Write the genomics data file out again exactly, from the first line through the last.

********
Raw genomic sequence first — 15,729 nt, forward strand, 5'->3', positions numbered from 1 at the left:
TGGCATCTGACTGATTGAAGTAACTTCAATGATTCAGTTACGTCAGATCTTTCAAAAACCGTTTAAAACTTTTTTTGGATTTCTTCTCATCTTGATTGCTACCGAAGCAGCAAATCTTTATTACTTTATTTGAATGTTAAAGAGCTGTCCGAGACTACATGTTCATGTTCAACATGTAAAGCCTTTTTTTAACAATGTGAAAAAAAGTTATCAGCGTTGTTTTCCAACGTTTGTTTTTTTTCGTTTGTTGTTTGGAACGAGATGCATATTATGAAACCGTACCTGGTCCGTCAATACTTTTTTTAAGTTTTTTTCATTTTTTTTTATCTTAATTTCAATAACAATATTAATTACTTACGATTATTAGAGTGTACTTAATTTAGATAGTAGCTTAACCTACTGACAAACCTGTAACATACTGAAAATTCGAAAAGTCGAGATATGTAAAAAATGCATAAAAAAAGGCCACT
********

Raw genomic sequence first — 15,729 nt, forward strand, 5'->3', positions numbered from 1 at the left:
TGGCATCTGACTGATTGAAGTAACTTCAATGATTCAGTTACGTCAGATCTTTCAAAAACCGTTTAAAACTTTTTTTGGATTTCTTCTCATCTTGATTGCTACCGAAGCAGCAAATCTTTATTACTTTATTTGAATGTTAAAGAGCTGTCCGAGACTACATGTTCATGTTCAACATGTAAAGCCTTTTTTTAACAATGTGAAAAAAAGTTATCAGCGTTGTTTTCCAACGTTTGTTTTTTTTCGTTTGTTGTTTGGAACGAGATGCATATTATGAAACCGTACCTGGTCCGTCAATACTTTTTTTAAGTTTTTTTCATTTTTTTTTATCTTAATTTCAATAACAATATTAATTACTTACGATTATTAGAGTGTACTTAATTTAGATAGTAGCTTAACCTACTGACAAACCTGTAACATACTGAAAATTCGAAAAGTCGAGATATGTAAAAAATGCATAAAAAAAGGCCACT